Traditions Known, 2009, is a work in progress which is based on an experimention with materials including plaster, flour, tea leaves and raw sugar and an already established foundation of working with basic foodstuff from my childhood. This work is at a point of evolution for me as an artist as I am reaching further into theories of colonisation, of Indigenous experience and most importantly, survival.
The title of the work ‘Traditions Known’ refers to the personal, political and cultural content of the work and traditions known by me personally which are limited to the borders of my youth in a mission on the South Coast. It is implied that what I know in the way of tradition doesn’t extend beyond the borders of mission life, influenced by the Protection Policies including Assimilation. I feel that it should be stated that these policies in our history affects Indigenous peoples now. I represent a contemporary voice that is disconnected from spirituality and is confronted by the culture of homogenised white Australia. I see the personal as the political as it is my right to my Indigenous identity and this work cements the claim.
Post-colonial survival in Australia has been the major influence for my materials and the physical manifestation of my ideas. It is the period of the post-colonial world that has established Australian identities which is so important in defining my identity. My work focuses on food culture as a major influence in our identities and a major influence in our everyday life. The rationing of food underpins the Indigenous experience in Australia and was the basis of survival in Australia as a colonised nation. What is most interesting for me is that this particular food culture colonised the Indigenous diet in many ways. The livelihood in the missions depended on items such as flour, tea and off-cuts of meat which assimilated and integrated into the traditional diets. Indigenous food culture has not impacted so heavily on European culture because of the imbedded Eurocentric views that impacted on settler survival in the Australian landscape.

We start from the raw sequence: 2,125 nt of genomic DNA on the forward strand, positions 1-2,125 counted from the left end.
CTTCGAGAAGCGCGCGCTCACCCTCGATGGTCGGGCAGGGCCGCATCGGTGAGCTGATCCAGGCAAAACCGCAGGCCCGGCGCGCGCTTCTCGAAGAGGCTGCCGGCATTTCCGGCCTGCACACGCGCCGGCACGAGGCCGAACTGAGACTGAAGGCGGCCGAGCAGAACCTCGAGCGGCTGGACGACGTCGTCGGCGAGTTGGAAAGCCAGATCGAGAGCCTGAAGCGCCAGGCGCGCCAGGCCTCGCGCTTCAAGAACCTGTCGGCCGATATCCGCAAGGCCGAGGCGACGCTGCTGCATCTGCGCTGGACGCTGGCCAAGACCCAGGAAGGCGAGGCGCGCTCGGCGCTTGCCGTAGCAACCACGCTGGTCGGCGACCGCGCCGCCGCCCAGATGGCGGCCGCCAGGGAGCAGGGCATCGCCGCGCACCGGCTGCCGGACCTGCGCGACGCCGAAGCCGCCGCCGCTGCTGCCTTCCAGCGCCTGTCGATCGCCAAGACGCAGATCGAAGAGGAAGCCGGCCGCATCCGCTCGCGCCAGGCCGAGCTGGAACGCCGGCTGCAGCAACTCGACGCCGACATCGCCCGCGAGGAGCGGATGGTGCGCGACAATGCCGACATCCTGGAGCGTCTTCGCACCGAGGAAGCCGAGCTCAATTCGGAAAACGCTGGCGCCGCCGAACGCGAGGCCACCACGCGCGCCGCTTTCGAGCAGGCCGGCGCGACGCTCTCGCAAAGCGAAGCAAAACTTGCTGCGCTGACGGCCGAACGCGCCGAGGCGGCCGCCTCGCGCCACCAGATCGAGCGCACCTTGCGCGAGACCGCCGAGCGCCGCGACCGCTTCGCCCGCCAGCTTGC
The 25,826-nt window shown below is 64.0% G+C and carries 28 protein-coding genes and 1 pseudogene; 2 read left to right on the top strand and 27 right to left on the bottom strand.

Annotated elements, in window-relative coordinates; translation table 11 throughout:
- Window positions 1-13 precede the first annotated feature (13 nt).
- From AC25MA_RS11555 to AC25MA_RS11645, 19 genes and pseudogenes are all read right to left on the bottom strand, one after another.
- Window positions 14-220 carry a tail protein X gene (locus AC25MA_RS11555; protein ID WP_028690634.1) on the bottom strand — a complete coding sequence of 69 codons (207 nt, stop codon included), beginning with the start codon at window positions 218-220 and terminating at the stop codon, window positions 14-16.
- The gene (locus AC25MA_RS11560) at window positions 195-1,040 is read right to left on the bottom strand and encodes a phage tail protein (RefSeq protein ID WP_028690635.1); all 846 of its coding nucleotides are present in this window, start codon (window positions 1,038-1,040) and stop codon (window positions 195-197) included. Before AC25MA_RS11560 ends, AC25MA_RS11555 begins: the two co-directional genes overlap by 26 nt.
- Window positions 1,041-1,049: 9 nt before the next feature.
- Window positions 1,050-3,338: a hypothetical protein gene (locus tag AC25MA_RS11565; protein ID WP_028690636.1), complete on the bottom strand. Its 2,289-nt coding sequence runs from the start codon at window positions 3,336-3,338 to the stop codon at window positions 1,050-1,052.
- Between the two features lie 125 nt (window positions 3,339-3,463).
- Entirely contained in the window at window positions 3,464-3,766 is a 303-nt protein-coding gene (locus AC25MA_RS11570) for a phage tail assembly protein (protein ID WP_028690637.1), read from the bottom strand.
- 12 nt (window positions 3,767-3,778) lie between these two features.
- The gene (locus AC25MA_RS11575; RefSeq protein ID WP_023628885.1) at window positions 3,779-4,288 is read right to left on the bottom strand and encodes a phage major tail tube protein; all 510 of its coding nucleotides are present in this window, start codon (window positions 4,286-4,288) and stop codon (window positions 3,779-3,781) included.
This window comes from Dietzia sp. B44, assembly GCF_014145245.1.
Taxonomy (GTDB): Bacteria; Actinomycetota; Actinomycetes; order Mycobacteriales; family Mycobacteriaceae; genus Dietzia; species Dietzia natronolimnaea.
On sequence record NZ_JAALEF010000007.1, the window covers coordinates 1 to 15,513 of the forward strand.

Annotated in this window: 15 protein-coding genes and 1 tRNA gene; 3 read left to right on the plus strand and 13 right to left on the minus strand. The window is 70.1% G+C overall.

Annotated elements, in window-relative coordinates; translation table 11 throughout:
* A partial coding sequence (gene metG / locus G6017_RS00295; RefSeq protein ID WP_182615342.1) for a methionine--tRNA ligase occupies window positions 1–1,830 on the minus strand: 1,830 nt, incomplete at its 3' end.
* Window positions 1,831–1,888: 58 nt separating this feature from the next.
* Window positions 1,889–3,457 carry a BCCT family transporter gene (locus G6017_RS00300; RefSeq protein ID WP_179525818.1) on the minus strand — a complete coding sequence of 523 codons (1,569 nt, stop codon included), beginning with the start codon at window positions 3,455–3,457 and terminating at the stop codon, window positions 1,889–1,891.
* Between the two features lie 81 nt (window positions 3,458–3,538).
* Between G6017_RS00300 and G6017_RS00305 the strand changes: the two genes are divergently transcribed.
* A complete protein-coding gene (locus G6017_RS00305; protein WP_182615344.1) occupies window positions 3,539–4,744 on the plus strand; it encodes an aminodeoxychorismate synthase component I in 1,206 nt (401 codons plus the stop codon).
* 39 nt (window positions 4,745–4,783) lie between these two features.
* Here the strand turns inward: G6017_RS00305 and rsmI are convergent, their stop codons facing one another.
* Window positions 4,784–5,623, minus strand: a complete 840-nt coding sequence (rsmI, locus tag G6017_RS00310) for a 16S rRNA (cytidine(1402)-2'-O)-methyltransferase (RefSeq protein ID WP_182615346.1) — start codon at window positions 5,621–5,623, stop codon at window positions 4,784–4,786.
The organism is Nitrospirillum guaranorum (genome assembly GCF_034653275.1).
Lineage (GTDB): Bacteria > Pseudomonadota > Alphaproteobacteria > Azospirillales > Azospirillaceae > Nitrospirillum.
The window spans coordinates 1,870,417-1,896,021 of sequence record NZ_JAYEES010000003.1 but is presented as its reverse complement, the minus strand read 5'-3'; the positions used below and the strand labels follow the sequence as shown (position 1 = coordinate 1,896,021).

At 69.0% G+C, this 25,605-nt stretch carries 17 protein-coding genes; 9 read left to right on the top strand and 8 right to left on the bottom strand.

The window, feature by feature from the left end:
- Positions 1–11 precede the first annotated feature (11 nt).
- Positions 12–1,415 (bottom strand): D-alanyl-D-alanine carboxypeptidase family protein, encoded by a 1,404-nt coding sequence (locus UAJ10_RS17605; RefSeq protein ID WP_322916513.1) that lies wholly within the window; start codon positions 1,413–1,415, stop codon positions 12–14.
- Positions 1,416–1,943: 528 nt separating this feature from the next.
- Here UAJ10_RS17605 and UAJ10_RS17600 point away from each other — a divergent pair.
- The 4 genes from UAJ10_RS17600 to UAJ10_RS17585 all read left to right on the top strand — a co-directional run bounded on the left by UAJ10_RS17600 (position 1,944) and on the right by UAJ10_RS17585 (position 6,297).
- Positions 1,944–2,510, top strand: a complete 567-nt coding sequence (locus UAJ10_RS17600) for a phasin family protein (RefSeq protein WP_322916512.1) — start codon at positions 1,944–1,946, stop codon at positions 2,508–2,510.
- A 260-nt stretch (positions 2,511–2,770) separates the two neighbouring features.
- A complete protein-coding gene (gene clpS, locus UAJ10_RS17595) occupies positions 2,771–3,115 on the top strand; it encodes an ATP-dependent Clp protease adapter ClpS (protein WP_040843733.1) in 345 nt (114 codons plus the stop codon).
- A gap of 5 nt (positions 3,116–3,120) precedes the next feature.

Through a minimalist aesthetic and a performance ritual I placed the work in a grid like pattern on the floor, which also references earlier weaving works that I have created. The installation is a way of communicating more with less, survival with bare essentials and an environment in which the audience can view one of many contemporary Indigenous experiences.
below: Andrew Farrell Traditions Known (2009). plaster, flour, tea leaves, raw sugar. 160 x 57 cm.
Butternut Bisque – To Roast or Not to Roast
1 hour ago